Concrete canal in Tampines turned into naturalised waterway in 3rd such project

Widened and deepened, the 1.4km waterway now has 30 per cent more drainage capacity. ST PHOTO: SYAMIL SAPARI

SINGAPORE - What used to be a drab concrete canal next to Tampines Eco Green park is now a verdant naturalised waterway after a section of Sungei Tampines was given a makeover that will also protect the area against flooding.

Widened and deepened, the 1.4km waterway between Tampines Avenue 7 and Tampines Expressway (TPE) has 30 per cent more drainage capacity, providing a better defence for the surrounding areas during intense rainstorms.

Officially opened on Saturday (July 30) after four years of construction, the project is the first extensive naturalisation of a concrete canal here since 2012, when a 2.7km stretch of the Kallang River in Bishan-Ang Mo Kio Park was turned into a natural river.

Some naturalisation was also done in 2019 for another part of the Kallang River, between Bishan and Braddell roads, but on a much smaller scale.

Another improvement in Sungei Tampines consists of three "rain gardens" designed to retain and cleanse storm water run-off before it is discharged into the river.

An existing park connector has also been rebuilt so it hangs over the river, and there are new lookout decks to bring the public closer to the water.

Additionally, a reconstructed pedestrian linkway near the TPE and a new bridge near Block 496C will provide better connectivity for residents, said national water agency PUB.

On Saturday, Senior Parliamentary Secretary for Sustainability and the Environment Baey Yam Keng, who is the MP for Tampines North, called the opening of the improved canal "a special moment".

"I'd like to thank the residents living around here for your understanding. The works I know were quite disturbing, noisy, a lot of dust. But thank you for bearing with it so today we can reap the fruits," he said.

"In one to two years' time, there will be a new park, Tampines Boulevard Park, just next to Eco Green. So residents have a lot to look forward to. Tampines is really fast becoming an eco-town - a green and clean town for our residents to enjoy."

PUB said the 1.4km section of the 3.3km-long Sungei Tampines canal was selected for upgrading in 2018 to serve new public housing estates in Tampines North.

Construction started in May 2018 and was completed earlier this month.

A 1.1km section further downstream, between the TPE and Pasir Ris Drive 3, had previously been upgraded in 2015, but it did not involve drainage improvements or any naturalisation.

The 1.4km section of the 3.3km-long Sungei Tampines canal was selected for upgrading in 2018 to serve new public housing estates in Tampines North. ST PHOTO: SYAMIL SAPARI

For the more recent project, PUB said the soil bio-engineering techniques used to naturalise one side of the canal were similar to those used in Bishan-Ang Mo Kio Park a decade ago.

The plants grown on the naturalised river bank stabilise the soil and foster a robust native habitat for biodiversity.

Meanwhile, the greenery added to the canal's base helps to soften its concrete hardscape, the agency added.

PUB said the naturalisation was done mainly to make the area more liveable as Tampines North is not a flooding hot spot nor flood-prone.

It is unlike the naturalised river in Bishan-Ang Mo Kio Park, which uses adjacent park space as a flood plain to store excess rainwater during storms.

The naturalised river in Bishan-Ang Mo Kio Park, which uses adjacent park space as a flood plain to store excess rainwater during storms. PHOTO: NPARKS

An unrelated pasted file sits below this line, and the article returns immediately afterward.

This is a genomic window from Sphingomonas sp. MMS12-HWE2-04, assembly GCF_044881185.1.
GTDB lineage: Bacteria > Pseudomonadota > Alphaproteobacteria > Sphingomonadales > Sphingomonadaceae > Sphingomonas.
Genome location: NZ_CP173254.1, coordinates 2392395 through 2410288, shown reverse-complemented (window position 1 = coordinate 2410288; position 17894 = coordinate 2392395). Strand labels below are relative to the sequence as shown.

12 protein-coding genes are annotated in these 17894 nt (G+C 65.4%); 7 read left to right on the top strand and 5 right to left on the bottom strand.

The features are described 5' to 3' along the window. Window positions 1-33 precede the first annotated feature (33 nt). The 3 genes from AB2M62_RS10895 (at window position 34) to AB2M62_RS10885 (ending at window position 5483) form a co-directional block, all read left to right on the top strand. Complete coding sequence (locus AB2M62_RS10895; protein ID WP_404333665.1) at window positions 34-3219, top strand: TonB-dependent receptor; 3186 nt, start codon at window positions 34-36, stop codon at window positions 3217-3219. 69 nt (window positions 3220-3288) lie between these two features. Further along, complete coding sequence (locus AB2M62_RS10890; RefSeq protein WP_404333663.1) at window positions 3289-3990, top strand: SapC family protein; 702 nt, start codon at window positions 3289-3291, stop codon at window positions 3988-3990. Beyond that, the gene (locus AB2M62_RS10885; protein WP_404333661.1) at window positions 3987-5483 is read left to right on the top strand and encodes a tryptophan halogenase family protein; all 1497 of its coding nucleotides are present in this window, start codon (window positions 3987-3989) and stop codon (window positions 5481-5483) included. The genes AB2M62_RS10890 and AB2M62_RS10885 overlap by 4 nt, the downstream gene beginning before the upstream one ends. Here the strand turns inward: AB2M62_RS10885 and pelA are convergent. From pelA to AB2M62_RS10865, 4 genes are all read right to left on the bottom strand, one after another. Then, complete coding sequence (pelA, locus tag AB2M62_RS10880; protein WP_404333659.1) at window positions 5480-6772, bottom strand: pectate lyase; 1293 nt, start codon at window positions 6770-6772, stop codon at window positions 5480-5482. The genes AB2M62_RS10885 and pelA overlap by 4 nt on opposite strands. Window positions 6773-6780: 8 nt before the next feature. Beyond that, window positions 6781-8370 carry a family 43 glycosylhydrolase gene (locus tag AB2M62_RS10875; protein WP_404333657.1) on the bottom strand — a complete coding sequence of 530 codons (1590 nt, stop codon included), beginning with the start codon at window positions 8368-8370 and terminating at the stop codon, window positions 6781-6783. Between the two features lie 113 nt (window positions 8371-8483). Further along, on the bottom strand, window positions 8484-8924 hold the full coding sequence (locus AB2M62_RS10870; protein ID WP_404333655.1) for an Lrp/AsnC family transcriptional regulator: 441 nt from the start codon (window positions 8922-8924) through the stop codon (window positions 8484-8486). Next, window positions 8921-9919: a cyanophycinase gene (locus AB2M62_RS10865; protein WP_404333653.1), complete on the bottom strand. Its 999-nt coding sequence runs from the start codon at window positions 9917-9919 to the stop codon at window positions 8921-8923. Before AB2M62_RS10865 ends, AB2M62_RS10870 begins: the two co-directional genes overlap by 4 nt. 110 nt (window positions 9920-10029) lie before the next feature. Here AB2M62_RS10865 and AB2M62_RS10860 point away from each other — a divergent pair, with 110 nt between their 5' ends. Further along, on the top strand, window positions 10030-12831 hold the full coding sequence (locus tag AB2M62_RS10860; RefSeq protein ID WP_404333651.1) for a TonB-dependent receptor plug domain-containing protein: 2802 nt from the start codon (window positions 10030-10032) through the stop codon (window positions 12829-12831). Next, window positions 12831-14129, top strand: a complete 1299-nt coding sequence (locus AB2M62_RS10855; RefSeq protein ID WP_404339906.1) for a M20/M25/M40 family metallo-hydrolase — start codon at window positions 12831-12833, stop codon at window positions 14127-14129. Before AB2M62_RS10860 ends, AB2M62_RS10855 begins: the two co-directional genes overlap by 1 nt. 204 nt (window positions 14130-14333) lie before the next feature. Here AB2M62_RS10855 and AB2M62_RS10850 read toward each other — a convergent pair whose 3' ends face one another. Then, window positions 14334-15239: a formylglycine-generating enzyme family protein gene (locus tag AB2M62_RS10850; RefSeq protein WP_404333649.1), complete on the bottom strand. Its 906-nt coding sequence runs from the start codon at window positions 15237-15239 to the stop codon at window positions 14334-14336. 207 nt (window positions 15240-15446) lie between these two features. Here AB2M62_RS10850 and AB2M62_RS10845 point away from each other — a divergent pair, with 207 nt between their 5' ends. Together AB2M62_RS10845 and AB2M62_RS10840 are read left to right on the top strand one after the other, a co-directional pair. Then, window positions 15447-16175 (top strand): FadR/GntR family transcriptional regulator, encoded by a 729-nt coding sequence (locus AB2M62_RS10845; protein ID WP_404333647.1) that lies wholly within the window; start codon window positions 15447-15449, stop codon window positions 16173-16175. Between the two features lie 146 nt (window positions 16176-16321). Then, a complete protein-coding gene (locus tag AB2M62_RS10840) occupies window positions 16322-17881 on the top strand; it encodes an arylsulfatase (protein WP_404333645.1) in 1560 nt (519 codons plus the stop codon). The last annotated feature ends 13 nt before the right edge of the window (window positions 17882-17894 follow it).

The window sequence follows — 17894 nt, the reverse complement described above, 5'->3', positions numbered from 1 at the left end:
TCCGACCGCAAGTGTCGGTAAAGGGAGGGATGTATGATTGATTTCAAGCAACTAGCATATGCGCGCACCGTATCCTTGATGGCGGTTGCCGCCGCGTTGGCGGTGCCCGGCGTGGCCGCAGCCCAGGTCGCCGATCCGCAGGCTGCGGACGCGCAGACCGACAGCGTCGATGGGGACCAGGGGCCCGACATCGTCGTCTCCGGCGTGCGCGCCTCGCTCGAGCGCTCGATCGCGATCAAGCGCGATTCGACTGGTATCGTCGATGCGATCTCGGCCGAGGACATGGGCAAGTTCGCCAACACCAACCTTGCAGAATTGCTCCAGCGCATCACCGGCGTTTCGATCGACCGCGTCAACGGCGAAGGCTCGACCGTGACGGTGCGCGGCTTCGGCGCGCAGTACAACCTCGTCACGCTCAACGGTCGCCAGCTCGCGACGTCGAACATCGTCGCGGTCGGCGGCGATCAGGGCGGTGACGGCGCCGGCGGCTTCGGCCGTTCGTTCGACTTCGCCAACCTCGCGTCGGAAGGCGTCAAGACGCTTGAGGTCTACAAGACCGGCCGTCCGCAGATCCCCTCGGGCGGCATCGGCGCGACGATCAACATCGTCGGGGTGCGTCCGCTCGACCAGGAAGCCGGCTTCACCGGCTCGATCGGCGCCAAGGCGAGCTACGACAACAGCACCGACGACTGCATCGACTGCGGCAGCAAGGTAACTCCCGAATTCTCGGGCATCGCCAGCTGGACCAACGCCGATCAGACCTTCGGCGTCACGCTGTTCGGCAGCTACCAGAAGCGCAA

Other canals have not been naturalised because of site constraints and lack of space, PUB added.

This is also why only the canal bank next to Tampines Eco Green park was naturalised in the latest project as there was the space to do so.

"In land-scarce Singapore, it is not possible to adopt a naturalised canal design for all the drainage infrastructure," the agency said in response to queries.

"Sufficient space is required to design a naturalised canal, while at the same time meet the hydraulics needs for drainage infrastructure."

Costing $48 million, the latest improvements to Sungei Tampines canal are part of PUB's Active, Beautiful, Clean Waters programme, which was started in 2006 to spruce up water bodies here.

The latest improvements to Sungei Tampines canal are part of PUB's Active, Beautiful, Clean Waters programme. ST PHOTO: SYAMIL SAPARI

To date, 51 ABC Waters projects have been completed.

Another six projects will be completed in the next five years, including Alkaff Lake in Bidadari Park next year, as well as a 60 per cent increase in drainage capacity for a section of Siglap Canal.

The opening of the improved Sungei Tampines waterway on Saturday was held in conjunction with National Day celebrations organised for more than 400 residents.

Besides Mr Baey, Tampines GRC MPs Masagos Zulkifli, who is Minister for Social and Family Development, and Mr Desmond Choo, who is North East District Mayor, also attended the event.

More community events are expected to be held on the banks of the naturalised canal, including Mid-Autumn Festival celebrations.

Tampines resident Ng Shu Qi, 25, said it is now easier for her to access Tampines Eco Green park with the new bridge at Block 496C, and the canal’s facelift also makes the area more conducive for a jog or walk.

“I think it is very pretty, with the greenery and everything,” said the engineer.

The newly reopened park connectors along the canal got a thumbs up from cyclists Gavin Choo, 45, Lynn Tan, 46, and Katelyn So, 44.

Said Mr Choo, a client manager in the social services sector: “It connects us with the rest of the estate, which is really good because we don’t have to use pedestrian paths and make a huge detour.”

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